I was literally just a kid, enjoying a warm and waning San Fernando Valley summer in August of 1965, when a “routine” traffic stop quickly devolved into a full-blown race riot. Violence, vandalism, looting, and destruction were the order of the day.

Threatened citizens in “nicer” neighborhoods checked their weapons and ammunition, if they had them, and hunkered down in their homes. When the dust settled and the smoke cleared, recriminations and blaming ensued.

Sound all too familiar? Little would we know that this scenario, known to us as the Watts Riots, would become a “template” for future conflict in our society and even in our own hearts. Racism did not start that day, and it clearly has not ended in our own.

While we can take some easy comfort (what we call in my line of work “cheap grace”) in the notion that we are not where we used to be, the fact remains that we are not where we ought to be. Dialogue and conversation on racism are in their nascent stages, and the Church, Catholic and non-Catholic alike, has a moral responsibility to bring this conversation to the forefront.

It precedes conversion and substantive change. A significant part of those initial conversations has involved a lot of talk and even heated arguments about Black Lives Matter. It is difficult for some to make the distinction between supporting the BLM organization as an institution with its own ideology agenda on the one hand, and supporting the dignity and worth of every person on the planet on the other.

Black lives do matter, but the talk becomes so strident, ideological, and politicized that, in fact, people turn away with deaf ears. They literally and immediately stop listening. In our Catholic Christian tradition, we have never viewed the dignity of life, the dignity of every single human being, through a political lens. No, it is a deeply spiritual lens that we employ and a prism through which the light of faith — for Christians the light of the Gospel — shines forth and reveals the diverse and multicolored nature of our common humanity.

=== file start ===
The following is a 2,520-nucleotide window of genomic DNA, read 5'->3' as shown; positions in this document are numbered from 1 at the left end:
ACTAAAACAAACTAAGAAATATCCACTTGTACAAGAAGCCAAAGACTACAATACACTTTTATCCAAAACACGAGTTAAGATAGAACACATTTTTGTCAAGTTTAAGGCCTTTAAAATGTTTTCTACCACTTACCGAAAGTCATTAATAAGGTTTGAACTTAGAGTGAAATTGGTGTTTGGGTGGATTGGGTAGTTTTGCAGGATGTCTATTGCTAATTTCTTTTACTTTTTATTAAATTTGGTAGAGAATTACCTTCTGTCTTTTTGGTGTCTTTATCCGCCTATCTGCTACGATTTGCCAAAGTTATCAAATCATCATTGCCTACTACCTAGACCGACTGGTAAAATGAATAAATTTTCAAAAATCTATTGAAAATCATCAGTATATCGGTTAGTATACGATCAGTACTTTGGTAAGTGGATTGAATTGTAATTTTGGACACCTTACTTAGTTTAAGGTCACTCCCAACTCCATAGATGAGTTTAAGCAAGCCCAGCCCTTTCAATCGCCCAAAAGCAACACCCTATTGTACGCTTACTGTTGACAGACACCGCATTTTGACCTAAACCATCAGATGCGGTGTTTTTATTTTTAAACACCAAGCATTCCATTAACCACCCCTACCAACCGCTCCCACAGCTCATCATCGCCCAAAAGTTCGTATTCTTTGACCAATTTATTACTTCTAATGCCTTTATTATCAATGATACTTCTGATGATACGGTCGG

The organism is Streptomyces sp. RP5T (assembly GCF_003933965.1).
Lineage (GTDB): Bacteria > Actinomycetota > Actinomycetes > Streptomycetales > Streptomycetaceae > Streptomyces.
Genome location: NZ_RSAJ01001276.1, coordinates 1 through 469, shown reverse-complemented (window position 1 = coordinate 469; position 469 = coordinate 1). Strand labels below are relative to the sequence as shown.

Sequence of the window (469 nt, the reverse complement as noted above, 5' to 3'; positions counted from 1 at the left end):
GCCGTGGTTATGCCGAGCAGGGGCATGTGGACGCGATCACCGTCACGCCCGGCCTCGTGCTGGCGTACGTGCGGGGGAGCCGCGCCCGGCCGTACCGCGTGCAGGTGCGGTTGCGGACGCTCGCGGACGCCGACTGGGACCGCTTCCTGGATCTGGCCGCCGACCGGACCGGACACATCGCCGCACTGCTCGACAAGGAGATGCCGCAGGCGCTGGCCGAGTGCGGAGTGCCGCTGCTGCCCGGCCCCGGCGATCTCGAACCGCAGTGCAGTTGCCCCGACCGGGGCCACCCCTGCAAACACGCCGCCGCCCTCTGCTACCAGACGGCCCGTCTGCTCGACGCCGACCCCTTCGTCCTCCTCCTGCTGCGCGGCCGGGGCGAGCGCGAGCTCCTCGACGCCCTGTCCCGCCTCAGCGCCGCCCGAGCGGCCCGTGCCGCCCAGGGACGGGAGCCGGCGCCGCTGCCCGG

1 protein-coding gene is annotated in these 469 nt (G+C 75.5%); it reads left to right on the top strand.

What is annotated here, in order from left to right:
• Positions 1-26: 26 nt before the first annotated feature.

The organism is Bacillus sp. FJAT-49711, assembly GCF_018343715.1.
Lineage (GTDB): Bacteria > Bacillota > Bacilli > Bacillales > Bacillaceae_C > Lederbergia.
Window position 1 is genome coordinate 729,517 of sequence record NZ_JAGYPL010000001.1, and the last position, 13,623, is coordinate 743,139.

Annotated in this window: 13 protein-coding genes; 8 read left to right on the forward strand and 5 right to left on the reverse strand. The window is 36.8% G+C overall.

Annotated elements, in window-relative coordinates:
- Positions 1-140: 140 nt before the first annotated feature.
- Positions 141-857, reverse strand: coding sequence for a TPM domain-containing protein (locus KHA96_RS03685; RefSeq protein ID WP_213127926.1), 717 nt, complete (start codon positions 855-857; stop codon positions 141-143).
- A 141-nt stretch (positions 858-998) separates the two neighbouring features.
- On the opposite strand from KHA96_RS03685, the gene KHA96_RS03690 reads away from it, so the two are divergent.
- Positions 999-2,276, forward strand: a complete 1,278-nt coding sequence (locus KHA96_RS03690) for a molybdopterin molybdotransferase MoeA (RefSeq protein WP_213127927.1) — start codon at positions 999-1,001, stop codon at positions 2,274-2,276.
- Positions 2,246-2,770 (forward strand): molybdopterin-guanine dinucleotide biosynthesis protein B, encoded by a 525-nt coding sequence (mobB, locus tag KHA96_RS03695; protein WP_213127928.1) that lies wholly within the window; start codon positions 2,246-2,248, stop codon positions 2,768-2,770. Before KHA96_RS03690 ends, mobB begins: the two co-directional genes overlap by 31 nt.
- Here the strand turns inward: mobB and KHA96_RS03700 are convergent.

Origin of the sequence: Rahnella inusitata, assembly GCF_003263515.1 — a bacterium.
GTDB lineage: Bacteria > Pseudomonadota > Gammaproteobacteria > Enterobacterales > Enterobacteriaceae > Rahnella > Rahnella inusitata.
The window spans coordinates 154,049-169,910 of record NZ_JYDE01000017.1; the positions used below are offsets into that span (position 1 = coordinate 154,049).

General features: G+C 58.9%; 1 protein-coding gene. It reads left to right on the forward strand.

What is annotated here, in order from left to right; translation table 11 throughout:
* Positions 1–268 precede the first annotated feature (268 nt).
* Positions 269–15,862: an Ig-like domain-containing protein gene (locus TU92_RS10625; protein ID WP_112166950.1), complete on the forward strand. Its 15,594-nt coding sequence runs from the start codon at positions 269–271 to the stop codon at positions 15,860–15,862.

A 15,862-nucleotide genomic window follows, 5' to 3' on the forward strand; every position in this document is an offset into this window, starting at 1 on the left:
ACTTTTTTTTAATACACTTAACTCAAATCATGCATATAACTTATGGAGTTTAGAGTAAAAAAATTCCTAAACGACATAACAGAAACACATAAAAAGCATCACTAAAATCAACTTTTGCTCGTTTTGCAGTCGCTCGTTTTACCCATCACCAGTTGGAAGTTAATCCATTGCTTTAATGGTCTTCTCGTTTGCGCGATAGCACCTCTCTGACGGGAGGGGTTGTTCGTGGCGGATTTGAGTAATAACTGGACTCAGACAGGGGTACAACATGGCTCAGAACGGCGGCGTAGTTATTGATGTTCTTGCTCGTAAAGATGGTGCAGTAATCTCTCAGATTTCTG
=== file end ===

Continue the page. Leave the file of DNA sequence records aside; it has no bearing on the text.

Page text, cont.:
Recently the California Catholic Conference, a gathering of all the Roman Catholic bishops in California, established a task force on racism and conducted several listening sessions at which a number of Black Catholic leaders were invited to speak. It was sobering, moving and challenging all at the same time. It is eminently clear that, yes, we still have huge problems with race. There are vestiges of damage done recently and from long ago. In all of this and throughout the centuries the Church has been a kind of microcosm of society; no less susceptible to racism and discrimination, overt and otherwise, than some other institutions.

Yet we all need to hold ourselves to higher standards. We find no higher standards than in the Scriptures, which challenge us not so much (if at all) to “feel” good as to be good. The oft repeated phrases, “We are better than that. That is not who we are,” ring true somehow, but are hollow if not founded on reality, on real change and conversion of heart.

We are just beginning to surface the issue, much less really deal with it. We live in a day and age of quick and simple solutions. This will be long, difficult, and messy. In a word, it will be uncomfortable. Speaking of which, let me leave you with a quote from a very challenging book entitled Long Time Coming: Reckoning with Race in America by Georgetown University Professor Michael Eric Dyson. He speaks about leaving behind the “… comfort of swift reassurance that while things are pretty bad, in the bigger racial scheme you’re not that bad; the comfort of believing that a few quick symbolic changes here and a few quick personal adjustments there will solve everything; and the comfort that after a few bruising months things will get back to normal. But the racial pandemic, much like the global health pandemic, has changed some things forever.”

The above comes from a Feb. 15 essay in the Fresno Bee by Bishop Joesph Brennan of Fresno.